Does the new Coravin wine preserving screwcap work?

I’ve always thought one of the toughest parts about cellaring is having shitlloads of wine at your fingertips and not being able to drink them until they’re absolutely perfect.  But what is perfect and when will you know?! What happens if you drink the wine too soon – it’s like murdering a child! Or what happens if you drink the wine after it’s passed it’s prime – it’s like trying to make-out with a senior, it’s lost all its vitality and it just tastes wrong! [sorry to all the seniors out there!]

What if I told you there was a miracle invention that allowed you to withdrawal wine from a bottle without taking its cork out. This means you can have a sneaky taste as the wine progresses through its ageing process. Furthermore – the wine that’s left inside the bottle won’t be exposed to the air and oxidise. Crazy, huh!

I’m not crazy because this invention already exists. [insert WOW sound effect]

For many wine geeks across the world who are already in on this mystical gadget, Coravin is something they’ve probably coveted from afar due to the high cost.

For these geeks, boy have I got news for you – CORAVIN NOW ALLOWS YOU TO REMOVE WINE FROM BOTTLES SEALED WITH A SCREWCAP (sorry for shouting – I got a bit excited then). This innovation is only available in Australia and new Zealand for the moment. It will launch elsewhere later in the year.

So how does it work?

A high strength needle pierces the cork (or the new Coravin screwcap – see picture) to draw out the wine. Inert argon gas is injected through this needle, which displaces the wine once you stop pressing the gas lever. Because there is a buildup of pressure inside the bottle, the wine flows through the needle and into your wine glass [see video].

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How Coravin Works for Screwcaps 

  • Grab your favourite bottle of expensive wine that’s sealed with a screwcap
  • Remove and discard existing screwcap
  • Immediately replace with Coravin Screw Cap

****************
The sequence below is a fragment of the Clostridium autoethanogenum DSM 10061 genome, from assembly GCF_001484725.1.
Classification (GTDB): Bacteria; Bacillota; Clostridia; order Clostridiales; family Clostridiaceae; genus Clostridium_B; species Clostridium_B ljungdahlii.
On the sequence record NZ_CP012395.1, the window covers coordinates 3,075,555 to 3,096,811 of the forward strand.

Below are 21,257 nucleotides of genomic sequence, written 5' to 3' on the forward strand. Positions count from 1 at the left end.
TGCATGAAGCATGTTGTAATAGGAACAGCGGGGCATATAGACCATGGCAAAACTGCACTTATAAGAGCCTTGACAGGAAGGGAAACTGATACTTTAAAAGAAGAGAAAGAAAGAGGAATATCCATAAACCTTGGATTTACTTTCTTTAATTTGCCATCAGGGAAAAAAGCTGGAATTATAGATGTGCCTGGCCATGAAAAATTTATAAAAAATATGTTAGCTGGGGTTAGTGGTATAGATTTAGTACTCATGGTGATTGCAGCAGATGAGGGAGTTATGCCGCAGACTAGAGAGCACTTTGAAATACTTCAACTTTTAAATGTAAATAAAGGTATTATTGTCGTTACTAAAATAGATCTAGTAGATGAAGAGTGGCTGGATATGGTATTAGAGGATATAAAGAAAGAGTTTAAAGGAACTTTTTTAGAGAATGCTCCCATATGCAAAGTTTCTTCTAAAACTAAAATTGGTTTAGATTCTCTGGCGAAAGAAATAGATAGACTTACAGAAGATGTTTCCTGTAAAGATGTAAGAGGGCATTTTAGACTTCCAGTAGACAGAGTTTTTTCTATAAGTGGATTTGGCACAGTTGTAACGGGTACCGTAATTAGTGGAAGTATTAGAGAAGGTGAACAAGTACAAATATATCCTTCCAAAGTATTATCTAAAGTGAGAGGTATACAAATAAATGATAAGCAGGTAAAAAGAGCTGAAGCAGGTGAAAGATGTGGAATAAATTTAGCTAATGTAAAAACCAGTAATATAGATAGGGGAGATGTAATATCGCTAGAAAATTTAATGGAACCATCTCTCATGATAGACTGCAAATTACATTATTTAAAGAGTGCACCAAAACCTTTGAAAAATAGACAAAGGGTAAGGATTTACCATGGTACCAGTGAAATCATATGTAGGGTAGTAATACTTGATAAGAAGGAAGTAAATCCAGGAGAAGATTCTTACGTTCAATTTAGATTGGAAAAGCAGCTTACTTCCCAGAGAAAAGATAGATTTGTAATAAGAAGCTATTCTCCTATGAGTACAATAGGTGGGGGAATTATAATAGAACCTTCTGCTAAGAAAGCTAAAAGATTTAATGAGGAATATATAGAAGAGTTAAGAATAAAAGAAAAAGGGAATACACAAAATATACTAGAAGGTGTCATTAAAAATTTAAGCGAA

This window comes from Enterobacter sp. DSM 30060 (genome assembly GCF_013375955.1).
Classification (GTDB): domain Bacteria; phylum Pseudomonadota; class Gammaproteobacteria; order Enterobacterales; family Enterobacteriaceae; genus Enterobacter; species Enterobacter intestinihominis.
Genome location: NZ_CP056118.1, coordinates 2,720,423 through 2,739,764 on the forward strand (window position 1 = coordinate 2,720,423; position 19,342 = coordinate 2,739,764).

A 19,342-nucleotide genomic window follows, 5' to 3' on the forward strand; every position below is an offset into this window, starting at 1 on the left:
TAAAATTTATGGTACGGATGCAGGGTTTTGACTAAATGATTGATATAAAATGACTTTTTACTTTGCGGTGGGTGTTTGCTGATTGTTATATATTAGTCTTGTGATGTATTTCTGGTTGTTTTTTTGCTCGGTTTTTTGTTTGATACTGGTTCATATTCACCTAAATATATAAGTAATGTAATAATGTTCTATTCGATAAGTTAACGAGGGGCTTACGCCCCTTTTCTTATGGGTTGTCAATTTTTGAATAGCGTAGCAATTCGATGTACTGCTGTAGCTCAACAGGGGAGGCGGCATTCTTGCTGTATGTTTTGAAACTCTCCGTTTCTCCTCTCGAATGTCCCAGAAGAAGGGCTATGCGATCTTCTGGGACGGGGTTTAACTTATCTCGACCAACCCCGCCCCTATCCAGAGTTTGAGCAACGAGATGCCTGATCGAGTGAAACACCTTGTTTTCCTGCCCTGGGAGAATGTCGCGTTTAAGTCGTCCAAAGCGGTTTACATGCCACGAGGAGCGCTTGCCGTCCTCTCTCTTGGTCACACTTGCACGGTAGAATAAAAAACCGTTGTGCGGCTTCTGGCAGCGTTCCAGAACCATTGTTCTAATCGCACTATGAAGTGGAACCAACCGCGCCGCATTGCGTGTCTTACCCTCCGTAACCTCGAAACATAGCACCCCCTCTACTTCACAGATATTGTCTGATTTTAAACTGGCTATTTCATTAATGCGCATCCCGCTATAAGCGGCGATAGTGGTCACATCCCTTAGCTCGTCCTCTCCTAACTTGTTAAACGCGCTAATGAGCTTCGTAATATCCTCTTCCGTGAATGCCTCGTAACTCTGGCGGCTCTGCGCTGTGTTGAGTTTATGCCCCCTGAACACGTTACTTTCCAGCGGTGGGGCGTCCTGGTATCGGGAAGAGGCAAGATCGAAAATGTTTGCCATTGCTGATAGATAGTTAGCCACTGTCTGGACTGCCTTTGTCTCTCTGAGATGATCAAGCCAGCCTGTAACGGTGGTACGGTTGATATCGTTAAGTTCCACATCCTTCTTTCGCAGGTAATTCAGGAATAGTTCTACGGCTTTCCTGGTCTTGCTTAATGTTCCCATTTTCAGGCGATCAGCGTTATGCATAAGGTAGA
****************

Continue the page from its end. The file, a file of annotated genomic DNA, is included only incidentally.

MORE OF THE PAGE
• Push the hollow needle of the Coravin System through Coravin Screw Cap
  • Continue to use Coravin as if it was bottled with a cork.

After pouring, remove the needle, and the cork (or Coravin Screw Cap) will re-seal to protect the wine from oxidation.

The verdict – it’s expensive – but so is wine spoilage

Coravin costs around US$300 or (AU$565) and the argon gas cylinder refills are US$26 for three cylinders (one cylinder is enough to displace about 15 glasses of wine). The Coravin Screw Caps can be bought in Australia in packs of six for circa $50AUD. The caps come in ‘standard’ and ‘large’ to cope with the two main screw cap sizes. If you love cellaring wine and want a sneaky peak of your wines as they age – it’s definitely a must have. Im still yet to be convinced the Coravin screwcaps are worth the money. If you have a sneaky taste of 12 bottles in your collection, that’s an outlay of $100 – and you can’t reuse those screwcaps until you finish the bottle of wine.

A mini revolution for restaurants and wine bars

Coravin is fast becoming the go to tool for sommeliers in the world’s top restaurants and wine bars. Really expensive bottle of wine are now being offered by the glass (I’ve seen wines being offered for $100-200/glass – ouch). Some restaurants are now offering every single bottle of wine of their lists by the glass. Furthermore, Coravin allows the restaurant patron to have a taste of the wine before they buy a full glass, to prove the wine is still sound. Now that’s what I call service!

Are wine counterfeiters using Coravin?

While Coravin is a boon for people wanting a sneaky peak at their wine, I’ve also been told by wine fraud experts that counterfeiters have been able to use Coravin for their own evil deeds. Although how they are doing this is news to me and Coravin, as they say it is impossible to use the system to pump wine back into a bottle.

For more details: www.coravin.com

 

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18 comments

    • You may be right. I tasted a wine tonight that i opened 4 weeks ago and it wasn’t as fresh as i tasted it first off (under the new screwcap). Im wondering if i didn’t do it right, as it was my first ever practice bottle. I’ll try another one and see how i got. When it’s used on cork, im getting great results!

      Liked by 2 people

  1. Once you swap lids do you have to pump gas in there, or do the gasses put in during bottling not escape if kept upright and done quickly enough?

    I’ve tried some vacuum things to reseal wine, but generally even with those (and putting it in the fridge) if it’s red I find it’s only drinkable to the next day. A second day most of the good flavours and enjoyment is gone.

    Liked by 1 person

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